American Heritage® Dictionary of the English Language, Fourth Edition
- n. A silvery, moderately hard metallic element that constitutes approximately 3 percent of the earth's crust and is a basic component of most animals and plants. It occurs naturally in limestone, gypsum, and fluorite, and its compounds are used to make plaster, quicklime, Portland cement, and metallurgic and electronic materials. Atomic number 20; atomic weight 40.08; melting point 842 to 848°C; boiling point 1,487°C; specific gravity 1.55; valence 2. See Table at element.
Century Dictionary and Cyclopedia
- n. Chemical symbol, Ca; atomic weight, 40. A metal having a light-yellow color and brilliant luster, about as hard as gold, very ductile, and having a specific gravity of about 1.57. It oxidizes readily in moist air, and at a red heat burns vividly, forming calcium oxid, CaO, or quicklime, one of the alkaline earths. On adding water this forms calcium hydrate, Ca(OH)2 or slaked lime. Calcium is not found native in the metallic state, but it unites with most of the non-metallic elements in compounds which are widely distributed in nature and extensively used. The mineral calcite, all limestone or marble, and the chalk deposits are calcium carbonate; gypsum is calcium sulphate; and calcium also enters into the composition of nearly all the native silicates.
- n. A calcium light.
- n. A chemical element, atomic number 20, that is an alkaline earth metal and occurs naturally as carbonate in limestone and as silicate in many rocks.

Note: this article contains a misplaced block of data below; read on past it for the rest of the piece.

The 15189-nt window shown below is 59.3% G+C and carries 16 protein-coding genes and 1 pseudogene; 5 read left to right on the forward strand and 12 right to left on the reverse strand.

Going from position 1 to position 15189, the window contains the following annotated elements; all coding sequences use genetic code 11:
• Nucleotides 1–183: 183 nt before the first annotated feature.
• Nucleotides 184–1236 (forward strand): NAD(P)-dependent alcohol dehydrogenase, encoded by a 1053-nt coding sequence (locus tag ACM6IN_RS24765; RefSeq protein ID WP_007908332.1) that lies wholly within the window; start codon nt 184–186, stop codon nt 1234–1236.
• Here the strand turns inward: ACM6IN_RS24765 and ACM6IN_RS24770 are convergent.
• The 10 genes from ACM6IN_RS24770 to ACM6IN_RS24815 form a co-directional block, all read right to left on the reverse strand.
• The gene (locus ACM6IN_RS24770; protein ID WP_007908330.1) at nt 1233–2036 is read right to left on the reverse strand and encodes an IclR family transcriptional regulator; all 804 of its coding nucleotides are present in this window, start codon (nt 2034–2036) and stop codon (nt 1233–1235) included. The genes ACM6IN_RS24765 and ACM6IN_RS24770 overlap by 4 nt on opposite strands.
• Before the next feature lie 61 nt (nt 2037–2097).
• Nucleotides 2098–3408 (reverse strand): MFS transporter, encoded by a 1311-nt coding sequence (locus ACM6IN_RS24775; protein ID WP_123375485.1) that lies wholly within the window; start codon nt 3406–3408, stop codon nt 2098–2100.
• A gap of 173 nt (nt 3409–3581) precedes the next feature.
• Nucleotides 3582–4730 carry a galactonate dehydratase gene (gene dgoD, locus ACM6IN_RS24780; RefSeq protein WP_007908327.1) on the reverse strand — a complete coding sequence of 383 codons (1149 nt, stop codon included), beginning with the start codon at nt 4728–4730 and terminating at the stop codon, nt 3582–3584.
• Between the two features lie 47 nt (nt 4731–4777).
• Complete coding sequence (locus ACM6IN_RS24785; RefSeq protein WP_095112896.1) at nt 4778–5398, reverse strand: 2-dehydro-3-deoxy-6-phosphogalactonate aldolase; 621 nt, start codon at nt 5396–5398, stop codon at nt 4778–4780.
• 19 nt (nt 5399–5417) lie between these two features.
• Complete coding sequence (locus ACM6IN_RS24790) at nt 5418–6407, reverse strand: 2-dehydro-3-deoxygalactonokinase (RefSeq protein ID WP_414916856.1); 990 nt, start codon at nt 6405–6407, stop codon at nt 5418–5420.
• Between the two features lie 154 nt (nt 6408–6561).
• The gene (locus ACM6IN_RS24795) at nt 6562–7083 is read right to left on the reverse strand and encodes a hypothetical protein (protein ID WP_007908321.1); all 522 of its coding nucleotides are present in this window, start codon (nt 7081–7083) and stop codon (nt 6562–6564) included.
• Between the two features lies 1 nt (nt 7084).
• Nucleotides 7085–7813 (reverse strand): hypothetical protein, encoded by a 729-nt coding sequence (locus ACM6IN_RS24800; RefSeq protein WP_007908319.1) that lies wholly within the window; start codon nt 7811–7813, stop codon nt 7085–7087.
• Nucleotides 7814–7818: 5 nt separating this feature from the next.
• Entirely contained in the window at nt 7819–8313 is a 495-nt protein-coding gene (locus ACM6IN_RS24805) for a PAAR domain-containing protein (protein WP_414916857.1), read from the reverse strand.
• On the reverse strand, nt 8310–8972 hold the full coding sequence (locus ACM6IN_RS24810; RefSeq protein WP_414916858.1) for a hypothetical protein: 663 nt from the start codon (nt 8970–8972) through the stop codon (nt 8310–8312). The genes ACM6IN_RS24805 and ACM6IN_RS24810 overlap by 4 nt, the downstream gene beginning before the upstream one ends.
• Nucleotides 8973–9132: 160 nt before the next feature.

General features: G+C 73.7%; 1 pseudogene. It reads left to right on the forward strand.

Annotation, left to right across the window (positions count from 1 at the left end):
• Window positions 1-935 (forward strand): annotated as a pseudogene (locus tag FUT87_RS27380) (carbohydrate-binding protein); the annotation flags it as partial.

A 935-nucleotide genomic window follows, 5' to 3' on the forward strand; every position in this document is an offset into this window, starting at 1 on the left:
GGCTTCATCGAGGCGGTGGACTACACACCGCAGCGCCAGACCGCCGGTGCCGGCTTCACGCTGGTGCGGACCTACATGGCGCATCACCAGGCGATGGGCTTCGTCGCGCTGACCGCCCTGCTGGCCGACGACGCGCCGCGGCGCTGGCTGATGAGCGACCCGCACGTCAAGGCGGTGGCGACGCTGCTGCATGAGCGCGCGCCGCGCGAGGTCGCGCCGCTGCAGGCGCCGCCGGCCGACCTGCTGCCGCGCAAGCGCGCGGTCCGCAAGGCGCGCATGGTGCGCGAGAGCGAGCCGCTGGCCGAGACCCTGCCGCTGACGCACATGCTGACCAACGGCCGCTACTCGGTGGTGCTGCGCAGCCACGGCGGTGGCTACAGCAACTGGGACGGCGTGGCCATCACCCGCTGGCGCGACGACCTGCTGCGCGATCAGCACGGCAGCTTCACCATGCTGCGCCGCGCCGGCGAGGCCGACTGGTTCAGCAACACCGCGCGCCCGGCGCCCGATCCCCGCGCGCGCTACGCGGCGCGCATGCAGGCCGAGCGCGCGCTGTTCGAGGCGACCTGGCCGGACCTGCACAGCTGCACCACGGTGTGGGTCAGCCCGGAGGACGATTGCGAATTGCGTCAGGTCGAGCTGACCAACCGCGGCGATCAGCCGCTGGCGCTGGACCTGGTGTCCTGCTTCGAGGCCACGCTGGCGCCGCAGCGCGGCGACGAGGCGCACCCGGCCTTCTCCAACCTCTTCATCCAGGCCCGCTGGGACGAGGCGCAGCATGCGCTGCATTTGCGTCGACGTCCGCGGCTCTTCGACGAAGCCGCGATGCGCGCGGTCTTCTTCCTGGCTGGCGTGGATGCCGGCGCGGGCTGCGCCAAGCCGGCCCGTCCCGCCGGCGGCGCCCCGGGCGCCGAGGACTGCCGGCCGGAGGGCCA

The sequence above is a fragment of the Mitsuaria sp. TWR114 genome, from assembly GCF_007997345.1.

GNU Webster's 1913
- n. (Chem.) An elementary substance; a metal which combined with oxygen forms lime. It is of a pale yellow color, tenacious, and malleable. It is a member of the alkaline earth group of elements. Atomic weight 40. Symbol Ca.
- n. a white metallic element that burns with a brilliant light; the fifth most abundant element in the earth's crust; an important component of most plants and animals
- A New Latin word derived by Sir Humphry Davy in 1808, from Latin calx ("lime", "limestone") because it occurs in limestone. (Wiktionary)
- Latin calx, calc-, lime; see calx + -ium. (American Heritage® Dictionary of the English Language, Fourth Edition)
“In muscle cells a rise in calcium is the signal for muscular work.”
“This heightened risk of osteoporosis is probably due to the drastic drop in calcium and vitamin D absorption that occurs with these drugs.”
“Its a HUGE HUGE source of calcium and a way to get calcium from a source other than dairy.”
“It is supposed high in calcium for the growing bones.”
“On the other hand, you can steam only one layer of veg at a time if the steam is to surround and cook them evenly; steaming also takes longer than boiling, because boiling water dissolves and extracts some pectin and calcium from the cell walls, and steaming doesn't.”
“It's high in calcium and probiotics and is much cheaper than cheese.”
“Anyway, those who could drink milk could gain calcium, which would help counter the effects of the loss of vitamin D.”
“So a lot people who are avoiding dairy still need their source of calcium and the best source of calcium is naturally through cheese, yogurt, or milk.”
“But it is substantially lower in calcium than regular varieties (about 150 milligrams of calcium per 8 ounces versus the 300 to 450 milligrams in plain regular yogurt).”
“When they understood the mechanisms, the researchers developed a class of experimental drugs that block the leaks in calcium channels in the heart muscle.”
These user-created lists contain the word ‘calcium’.
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